Every year since the start of the great economic downturn of 2008, the business aviation industry has watched business jet deliveries dwindle and searched for signs that the market might have finally hit bottom. The downward slide was finally arrested last year, according to year-end numbers released last month by the General Aviation Manufacturers Association. For the first time since 2008, worldwide deliveries of business jets were higher than the previous year, with manufacturers handing over 678 jets last year, six aircraft (1 percent) more than in 2012. Of those 678 business jets, 52.4 percent went to North American customers. Pressurized turbine aircraft deliveries rose by more than 6 percent overall, buoyed by the turboprop segment, which saw a year-over-year gain of nearly 24 percent.
Textron subsidiary Cessna, for 25 years the top business jet manufacturer in terms of number delivered, handed over 139 private jets last year–fewer than both Bombardier and Gulfstream. For every aircraft in its lineup but the M2, deliveries of which began in the fourth quarter, Cessna tallied either the same or fewer deliveries year-over-year; the Mustang VLJ declined 47 percent from the 2012 tally. “It’s indicative of an ongoing shift in the market,” said industry analyst Brian Foley. “We know that the big cabins have been doing better than the smaller cabins lately, and Cessna plays almost exclusively in the small and midsize cabin arena, which has been hit the hardest,” said Foley. He described last year as a “quirk” for Cessna and predicted the company “will catch up again next year as those two segments gain traction.”
Bombardier delivered 180 business jets last year, just one more than in 2012, and saw gains in the numbers of Globals and Challenger 300s it handed over. The Canadian OEM began deliveries of the midsize Learjet 70/75 in the fourth quarter, with 18 handed over to customers.
Gulfstream ramped up its output year-over-year and delivered 144 aircraft last year. The General Dynamics-owned company saw a surge in its large-cabin products, delivering nearly 39 more last year than in 2012. While the OEM delivered eight fewer aircraft than in its peak production year of 2008, when it handed over 152, its billings last year exceeded the 2008 total by more than $2 billion.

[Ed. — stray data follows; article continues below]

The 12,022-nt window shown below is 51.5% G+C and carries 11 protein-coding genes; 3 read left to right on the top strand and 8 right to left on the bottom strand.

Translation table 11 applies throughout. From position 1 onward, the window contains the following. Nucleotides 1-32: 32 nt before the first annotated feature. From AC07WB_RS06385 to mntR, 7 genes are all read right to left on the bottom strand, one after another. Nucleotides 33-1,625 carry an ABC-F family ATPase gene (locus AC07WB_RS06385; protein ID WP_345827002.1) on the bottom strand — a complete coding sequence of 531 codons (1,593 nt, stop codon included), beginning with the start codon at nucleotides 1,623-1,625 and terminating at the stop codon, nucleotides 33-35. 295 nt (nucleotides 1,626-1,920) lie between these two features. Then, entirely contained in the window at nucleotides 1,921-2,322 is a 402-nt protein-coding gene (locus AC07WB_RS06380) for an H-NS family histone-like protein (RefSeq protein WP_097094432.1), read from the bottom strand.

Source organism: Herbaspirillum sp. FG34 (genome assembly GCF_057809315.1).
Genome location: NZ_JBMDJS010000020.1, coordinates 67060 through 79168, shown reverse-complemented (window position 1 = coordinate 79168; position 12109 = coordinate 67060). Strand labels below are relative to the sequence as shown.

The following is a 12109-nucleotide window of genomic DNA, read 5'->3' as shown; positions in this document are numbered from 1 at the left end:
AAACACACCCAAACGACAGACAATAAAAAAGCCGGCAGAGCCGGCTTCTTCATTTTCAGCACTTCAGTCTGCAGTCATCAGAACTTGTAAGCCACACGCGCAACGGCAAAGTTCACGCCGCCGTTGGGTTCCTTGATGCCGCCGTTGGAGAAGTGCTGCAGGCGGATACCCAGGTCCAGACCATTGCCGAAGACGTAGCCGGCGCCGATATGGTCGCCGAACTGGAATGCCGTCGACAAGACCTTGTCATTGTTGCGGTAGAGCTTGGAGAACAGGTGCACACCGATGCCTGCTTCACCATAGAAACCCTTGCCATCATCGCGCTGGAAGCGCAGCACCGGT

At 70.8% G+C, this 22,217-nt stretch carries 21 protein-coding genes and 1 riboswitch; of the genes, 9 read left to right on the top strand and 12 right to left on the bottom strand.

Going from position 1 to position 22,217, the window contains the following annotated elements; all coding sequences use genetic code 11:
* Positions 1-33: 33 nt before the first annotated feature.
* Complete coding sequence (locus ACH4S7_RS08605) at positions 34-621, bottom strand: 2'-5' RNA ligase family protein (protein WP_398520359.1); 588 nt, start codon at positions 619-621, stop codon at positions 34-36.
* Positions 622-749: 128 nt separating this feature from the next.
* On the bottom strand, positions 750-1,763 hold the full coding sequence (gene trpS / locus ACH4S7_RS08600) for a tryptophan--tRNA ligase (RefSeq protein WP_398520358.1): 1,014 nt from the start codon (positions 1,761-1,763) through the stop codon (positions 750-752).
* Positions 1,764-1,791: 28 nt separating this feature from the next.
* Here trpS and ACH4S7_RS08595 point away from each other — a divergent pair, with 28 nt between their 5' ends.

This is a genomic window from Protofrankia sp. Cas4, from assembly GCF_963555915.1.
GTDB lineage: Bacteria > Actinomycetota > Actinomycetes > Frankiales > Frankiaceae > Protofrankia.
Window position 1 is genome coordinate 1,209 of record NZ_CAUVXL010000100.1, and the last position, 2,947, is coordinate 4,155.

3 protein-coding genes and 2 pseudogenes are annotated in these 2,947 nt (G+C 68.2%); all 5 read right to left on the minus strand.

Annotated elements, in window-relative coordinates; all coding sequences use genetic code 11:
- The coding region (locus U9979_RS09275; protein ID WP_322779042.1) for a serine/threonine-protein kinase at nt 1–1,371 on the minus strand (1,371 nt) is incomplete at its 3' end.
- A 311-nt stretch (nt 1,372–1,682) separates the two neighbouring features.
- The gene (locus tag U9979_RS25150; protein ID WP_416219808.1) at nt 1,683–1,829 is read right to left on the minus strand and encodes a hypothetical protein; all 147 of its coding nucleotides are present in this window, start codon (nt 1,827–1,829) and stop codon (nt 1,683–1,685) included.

Beechcraft, which exited the business jet segment last year, noted six final deliveries of its remaining super-midsize Hawker 4000 inventory in the first quarter of the year.
Outside North America, Embraer exceeded its 2012 numbers by more than 20 percent across the entire product range, led by deliveries of an additional 12 Phenom 300s. The Brazilian airframer had a fourth-quarter push, with more than 44 percent of its 119 deliveries coming at the end of the year, including half of its 60 Phenom 300s.
Led by the entry into service of two new Falcon 2000 derivatives, Dassault also posted gains in 2013. The Falcon 2000LXS and 2000S accounted for 15 of the French airframer’s 77 deliveries last year, while it handed over six more of its flagship long-range Falcon 7X trijets year-over-year.
Among the bizliners, both Airbus and Boeing delivered fewer aircraft last year than in 2012. The European consortium handed over three fewer ACJs last year than it did in 2012, and Boeing, despite introducing the private version of the 787-8 Dreamliner, saw its totals fall by nearly half. The U.S. company delivered eight 747-8s in 2012, but none last year. Embraer, on the other hand, saw increases at the high end of its lineup, doubling the number of Lineage 1000 deliveries from the previous year, and adding another ERJ shuttle.
The pressurized turboprop segment saw healthy gains on the previous year, with 277 aircraft delivered last year, 53 more than in 2012. Much of the improvement came from Beechcraft, which at 72 nearly doubled the number of King Air 350s it delivered in 2012; the company also handed over 14 more King Air 250s. The Wichita airframer accounted for 135 of the 137 multi-engine turboprops delivered, the remaining two coming from Piaggio, which saw a 60-percent decline from the previous year.
In the sphere of single-engine pressurized turboprops, Piper, Daher-Socata and Pilatus all saw gains ranging from 4.8 percent to 6.3 percent. More than half of Pilatus’s 65 deliveries last year came in the fourth quarter. Extra delivered one EA-500, half its 2012 tally. o